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    @ChrisSunami I think the point here (for you) isn't to avoid themes (if you have them), just don't worry about too many themes. Whatever drives you to write, as long as readers remain interested in what happens next, I don't think they care about what we authors wanted to write about. When I read, I certainly am not looking for themes, and personally if I find them prominent then to me it distracts from the story; I want to argue with the author directly -- breaking my reading reverie. So use all the themes you want to get words on the page. Just make sure readers keep turning pages. – Amadeus-Reinstate-Monica Dec 13 '18 at 16:18
  • If themes are what make you excited to write, then use that! It's great to've found the thing that sparks you! After a draft or two you might want to have some good honest readers who will help tone down the "theme-y" bits and punch up the characters and actions. – Ken Mohnkern Dec 14 '18 at 13:54
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It sounds like what you want to create is literature rather than just a work that might soon be forgotten. The degree of skill and talent required because of the difficulty of your task is considerable, but don’t oversimplify.

If you have a story with complexity, compelling characters and quality - write it. Readers might wonder where you are going, but as long as they enjoy the ride those pages will turn.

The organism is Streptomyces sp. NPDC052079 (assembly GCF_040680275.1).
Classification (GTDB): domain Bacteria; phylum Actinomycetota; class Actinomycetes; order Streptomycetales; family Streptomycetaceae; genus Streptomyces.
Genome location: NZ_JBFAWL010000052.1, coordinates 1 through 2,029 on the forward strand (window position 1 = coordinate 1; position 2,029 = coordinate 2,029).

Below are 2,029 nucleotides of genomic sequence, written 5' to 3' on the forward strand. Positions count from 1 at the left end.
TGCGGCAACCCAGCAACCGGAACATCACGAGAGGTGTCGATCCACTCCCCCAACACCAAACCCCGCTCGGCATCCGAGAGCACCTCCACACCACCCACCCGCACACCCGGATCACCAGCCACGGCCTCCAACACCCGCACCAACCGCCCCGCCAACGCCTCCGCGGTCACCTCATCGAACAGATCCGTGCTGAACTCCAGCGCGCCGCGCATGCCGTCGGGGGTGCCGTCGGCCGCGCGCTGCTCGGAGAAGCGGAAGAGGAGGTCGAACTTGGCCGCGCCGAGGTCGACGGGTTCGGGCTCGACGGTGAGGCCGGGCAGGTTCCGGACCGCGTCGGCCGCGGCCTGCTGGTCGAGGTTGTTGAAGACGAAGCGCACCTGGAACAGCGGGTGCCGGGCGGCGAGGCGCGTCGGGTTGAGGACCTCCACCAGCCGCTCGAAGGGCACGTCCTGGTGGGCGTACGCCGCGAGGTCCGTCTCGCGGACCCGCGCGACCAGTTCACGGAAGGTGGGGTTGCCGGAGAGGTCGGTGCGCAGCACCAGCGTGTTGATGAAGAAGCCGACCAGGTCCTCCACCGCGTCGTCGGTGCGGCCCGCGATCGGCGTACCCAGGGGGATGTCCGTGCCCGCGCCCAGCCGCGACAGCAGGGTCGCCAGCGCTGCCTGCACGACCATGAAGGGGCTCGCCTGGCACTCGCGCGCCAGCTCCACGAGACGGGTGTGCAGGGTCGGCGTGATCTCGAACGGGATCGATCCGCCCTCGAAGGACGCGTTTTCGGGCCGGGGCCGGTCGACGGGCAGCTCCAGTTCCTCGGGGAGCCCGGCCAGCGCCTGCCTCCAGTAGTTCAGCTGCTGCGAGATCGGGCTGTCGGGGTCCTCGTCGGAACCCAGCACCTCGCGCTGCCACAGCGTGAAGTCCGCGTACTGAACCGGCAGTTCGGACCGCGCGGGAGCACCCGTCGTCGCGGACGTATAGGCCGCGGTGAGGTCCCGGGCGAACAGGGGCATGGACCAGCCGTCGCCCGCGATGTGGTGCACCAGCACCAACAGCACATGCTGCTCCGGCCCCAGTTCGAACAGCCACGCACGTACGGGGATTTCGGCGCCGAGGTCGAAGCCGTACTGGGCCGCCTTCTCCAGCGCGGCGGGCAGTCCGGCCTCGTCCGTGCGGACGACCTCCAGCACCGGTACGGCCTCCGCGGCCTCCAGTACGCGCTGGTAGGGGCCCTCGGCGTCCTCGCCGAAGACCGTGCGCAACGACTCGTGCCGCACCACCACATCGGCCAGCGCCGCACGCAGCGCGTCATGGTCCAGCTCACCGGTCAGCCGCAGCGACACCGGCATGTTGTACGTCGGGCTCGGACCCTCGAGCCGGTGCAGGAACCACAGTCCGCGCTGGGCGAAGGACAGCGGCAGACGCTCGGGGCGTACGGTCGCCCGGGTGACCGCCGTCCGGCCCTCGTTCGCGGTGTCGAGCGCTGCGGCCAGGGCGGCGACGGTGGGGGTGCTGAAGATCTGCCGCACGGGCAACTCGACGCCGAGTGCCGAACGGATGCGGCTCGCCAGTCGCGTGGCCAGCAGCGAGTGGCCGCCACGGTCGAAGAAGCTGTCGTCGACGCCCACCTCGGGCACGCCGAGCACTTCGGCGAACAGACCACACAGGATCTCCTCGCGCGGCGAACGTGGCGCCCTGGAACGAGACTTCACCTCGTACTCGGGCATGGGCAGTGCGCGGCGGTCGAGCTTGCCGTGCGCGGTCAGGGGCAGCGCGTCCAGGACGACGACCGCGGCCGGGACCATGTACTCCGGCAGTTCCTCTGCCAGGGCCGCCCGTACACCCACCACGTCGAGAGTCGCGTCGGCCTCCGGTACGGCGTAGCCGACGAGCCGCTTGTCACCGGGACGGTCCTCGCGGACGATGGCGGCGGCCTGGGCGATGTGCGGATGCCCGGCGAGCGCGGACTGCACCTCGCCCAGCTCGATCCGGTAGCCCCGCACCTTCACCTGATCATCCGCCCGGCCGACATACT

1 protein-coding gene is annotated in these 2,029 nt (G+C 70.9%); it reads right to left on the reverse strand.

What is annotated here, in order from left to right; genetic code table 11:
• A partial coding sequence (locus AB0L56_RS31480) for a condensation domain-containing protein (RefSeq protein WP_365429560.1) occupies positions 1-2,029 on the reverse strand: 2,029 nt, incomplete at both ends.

Imagine Les Miserables if it were on one theme only, hitting only one note - it might have been a case of Victor who? It has a main theme, but digresses and philosophizes and regrets.

War and Peace would have been a much shorter work had it only been about a cunning general doing the unthinkable and being believed to be utterly incompetent because he was luring an overconfident emperor to his destruction.

There are enough readers out there who enjoy complexity - there must be. I know that I am thrilled when I discover that an author is doing more than just telling the story promised.

I suppose the question boils down to must one simplify things and pander to the broadest possible audience or, to paraphrase Murrow, educate and elevate as well as entertain. Take the high road and take pride in your work. You cannot be alone up there.

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    There may be some truth to this. When you're trying harder things, you're going to fail more, and it's going to take longer to get it right. // With that said, I guess I'm at a point in life where I'm willing to try less ambitious projects. I just find it harder to get engaged in them. Maybe I should make that a separate question. – Chris Sunami Dec 13 '18 at 15:39
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Ambiguity is probably a lack of intentional structure. Themes (like most story elements that exist outside the text in the reader's mind) need a beginning, middle, and end state to feel intentional.

The beginning establishes the status quo. It is the theme in its un-examined state, a naive or fairytale version. The theme in this state is so simple it can be expressed in just a few words: "love conquers all", "truth will out", "stay with your own kind". This version of the theme is presented as a universal fact (even if it isn't actually true).